by Sharon Lathan
I love words! I always have. Even during my decades as a reader, before the writing bug bit me, I delighted in discovering new words as I devoured the text. It was not uncommon for me to stop where I was, grab down the enormous dictionary that goes with my encyclopedia set, and look up the unfamiliar word. If I was really absorbed in the novel I may just jot it down on a scrap of paper for later investigation, but eventually I had to find out what the strange word meant. In school I was an excellent student, but honestly could care less about grammar. Whether a particle was dangling or a phrase was prepositional did not fascinate me all that much, but man I was a terrific speller! And vocabulary was a passion.
Enter the past few years as a writer. I did not pick to write in the bygone days of folks getting a superior education and using flowery prose on purpose, but it was an added bonus that I grabbed onto with glee. That Cambridge graduate Mr. Darcy and well-read Elizabeth Bennet would possess a vocabulary way better than even Tim Gunn was a given. And I love it! I very quickly learned that my limited knowledge of Regency Era phrases and nouns was inadequate for the job. So, after retrieving my old, ratty crossword puzzle dictionary and dashing out to Barnes and Noble to buy a thesaurus, I then began scouring the internet for research facts to help me ‘get it right.’ Along the way I discovered a couple interesting realities.
First, the internet is replete with reference material and historical information. Yeah, you all probably knew that AGES ago! But I was never much of a web-surfing junkie. Other than taking an active part in one Lord of the Rings discussion board and occasionally buying something off Amazon, the internet was not my friend. I barely knew what Google and Yahoo were! I rapidly learned that there are veritable seas of dictionaries and thesauruses out there that put my bound copy to shame…and are way easier to utilize. Now I have over a dozen bookmarked links to the OED, word etymology, grammar and punctuation, etc. My links to historical websites is probably ten times longer. I frequently get so lost while rifling through the thesaurus or endless Google searches that I forget what I was looking for in the first place! Of course, along the way I have many times stumbled across a mega-cool word that I just have to use, or have learned about some past activity that I just have to write in. Whole chapters have evolved based on something I accidentally discovered while looking for something else. So, questions #1 and 2 are: What great reference websites have you discovered? How often has your research led you down a path you never dreamed of previously?
The second discovery I made was that writing in a long ago, English era presented unique obstacles that this 21st century American had not foreseen. Yes, I could flagrantly go crazy with my vocabulary since my characters would not have looked stupid for using the word ‘flagrant.’ I could toss in fancy words with numerous syllables without blinking. Let my readers run for the dictionary! It is good for them to be better educated, I reason, so I am actually performing a public service! But, I also had to learn a wealth of words that just do not roll off the modern day tongue too easy. Cravat, barouche, valet, flintlock, quadrille, nankeen, just to name a very few. Luckily I adore history even more than I love vocabulary, so it has never been painful. However, the challenge is terrific. If I call something by a wrong name, believe me, some Austen/Regency expert will point it out in the most scathing way! On top of that, I have to be veeerrryyy careful about word etymology. I simply cannot, under any circumstances, have Mr. Darcy utter a word that did not exist 200 years ago! Talk about a challenge of epic proportions!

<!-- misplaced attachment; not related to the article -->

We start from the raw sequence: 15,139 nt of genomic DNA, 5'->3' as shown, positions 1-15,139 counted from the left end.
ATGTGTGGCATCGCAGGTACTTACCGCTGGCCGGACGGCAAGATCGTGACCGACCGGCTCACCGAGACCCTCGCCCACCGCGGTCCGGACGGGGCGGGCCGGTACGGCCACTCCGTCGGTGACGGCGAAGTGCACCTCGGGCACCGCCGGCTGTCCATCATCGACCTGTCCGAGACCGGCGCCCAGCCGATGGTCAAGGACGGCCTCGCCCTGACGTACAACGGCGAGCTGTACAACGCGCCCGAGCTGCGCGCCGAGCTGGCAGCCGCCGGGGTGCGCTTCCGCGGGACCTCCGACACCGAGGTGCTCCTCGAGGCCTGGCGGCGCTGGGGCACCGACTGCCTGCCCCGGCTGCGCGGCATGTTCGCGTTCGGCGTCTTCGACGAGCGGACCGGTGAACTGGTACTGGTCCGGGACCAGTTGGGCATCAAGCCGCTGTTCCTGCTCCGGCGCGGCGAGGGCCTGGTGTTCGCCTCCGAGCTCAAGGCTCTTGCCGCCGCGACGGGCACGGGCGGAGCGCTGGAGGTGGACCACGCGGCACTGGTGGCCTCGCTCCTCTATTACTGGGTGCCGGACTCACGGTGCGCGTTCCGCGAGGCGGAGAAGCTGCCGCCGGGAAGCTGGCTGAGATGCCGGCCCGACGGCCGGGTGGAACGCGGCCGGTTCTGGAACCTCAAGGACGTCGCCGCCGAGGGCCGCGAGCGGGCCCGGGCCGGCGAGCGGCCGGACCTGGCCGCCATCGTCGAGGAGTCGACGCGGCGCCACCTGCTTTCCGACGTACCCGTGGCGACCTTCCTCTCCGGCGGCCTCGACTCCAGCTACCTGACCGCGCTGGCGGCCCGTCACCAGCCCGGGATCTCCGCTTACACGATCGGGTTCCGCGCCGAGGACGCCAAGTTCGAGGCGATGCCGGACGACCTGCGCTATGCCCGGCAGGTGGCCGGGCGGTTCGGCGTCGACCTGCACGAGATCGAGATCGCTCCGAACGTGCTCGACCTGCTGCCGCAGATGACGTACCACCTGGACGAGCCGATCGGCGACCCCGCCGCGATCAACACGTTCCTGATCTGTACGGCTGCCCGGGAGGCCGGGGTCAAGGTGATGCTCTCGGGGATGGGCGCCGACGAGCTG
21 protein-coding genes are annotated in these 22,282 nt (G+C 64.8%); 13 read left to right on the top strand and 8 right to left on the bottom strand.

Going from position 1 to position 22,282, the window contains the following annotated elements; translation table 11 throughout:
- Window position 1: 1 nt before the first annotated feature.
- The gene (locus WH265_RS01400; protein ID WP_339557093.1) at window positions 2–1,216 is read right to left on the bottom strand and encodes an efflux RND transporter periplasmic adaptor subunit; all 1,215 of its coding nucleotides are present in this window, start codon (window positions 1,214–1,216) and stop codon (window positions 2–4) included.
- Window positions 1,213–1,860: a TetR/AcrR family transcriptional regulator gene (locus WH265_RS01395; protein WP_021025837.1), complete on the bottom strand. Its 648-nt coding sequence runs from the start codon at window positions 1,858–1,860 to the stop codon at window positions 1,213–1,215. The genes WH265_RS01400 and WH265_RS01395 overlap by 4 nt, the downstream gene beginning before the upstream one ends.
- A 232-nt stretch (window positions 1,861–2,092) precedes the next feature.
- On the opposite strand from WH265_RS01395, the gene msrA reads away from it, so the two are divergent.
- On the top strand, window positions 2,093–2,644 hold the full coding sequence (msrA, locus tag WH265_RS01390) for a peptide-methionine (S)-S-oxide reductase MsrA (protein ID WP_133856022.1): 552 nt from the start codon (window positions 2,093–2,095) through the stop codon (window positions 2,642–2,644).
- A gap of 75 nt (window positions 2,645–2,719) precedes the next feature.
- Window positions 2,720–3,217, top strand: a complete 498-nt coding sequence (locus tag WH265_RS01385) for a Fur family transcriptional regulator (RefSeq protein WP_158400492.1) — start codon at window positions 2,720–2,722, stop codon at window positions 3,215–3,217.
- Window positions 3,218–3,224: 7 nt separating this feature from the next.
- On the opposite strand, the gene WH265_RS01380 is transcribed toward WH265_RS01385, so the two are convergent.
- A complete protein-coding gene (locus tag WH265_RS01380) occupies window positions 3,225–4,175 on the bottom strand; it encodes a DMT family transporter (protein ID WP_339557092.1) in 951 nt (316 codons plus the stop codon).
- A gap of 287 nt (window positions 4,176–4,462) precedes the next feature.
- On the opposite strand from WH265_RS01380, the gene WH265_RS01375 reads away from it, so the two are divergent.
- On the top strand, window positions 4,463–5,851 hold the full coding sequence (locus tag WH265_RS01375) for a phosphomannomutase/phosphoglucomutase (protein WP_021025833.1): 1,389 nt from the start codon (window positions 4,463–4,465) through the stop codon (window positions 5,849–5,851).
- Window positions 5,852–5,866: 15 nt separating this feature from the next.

Now, to be truthful, I believe the average reader would have no idea about most words and their etymology. Unless it is grossly modern (and those are usually easy to avoid) most readers are probably not savvy and/or do not care. Some folks will, of course, but my personal opinion is that if they get freaked out over a word used in Darcy-Standard-Time zone that did not first appear until ten or fifteen years later, they are probably missing the point of the story and would have hated it anyway! But that is just my opinion and to appease the various editors, I have changed many words along the editing process. Did you know that ‘surreal’ did not exist until 1935?! Yet, ‘psychology’ dates from the 1650s. Weird. Word etymology is fascinating, at least to nerdy me, but it is a trap that one can fall into and never escape from. Searching down each and every word simple cannot be done or I would never get anything written, so a certain amount of latitude and liberties must be allowed, IMHO. So, last questions: How has word definition, etymology, or era-specific verbiage hindered you? Or set you free? Have you avoided writing in past eras just for this reason? Or do you just say ‘What the hell’ and throw them in there anyway?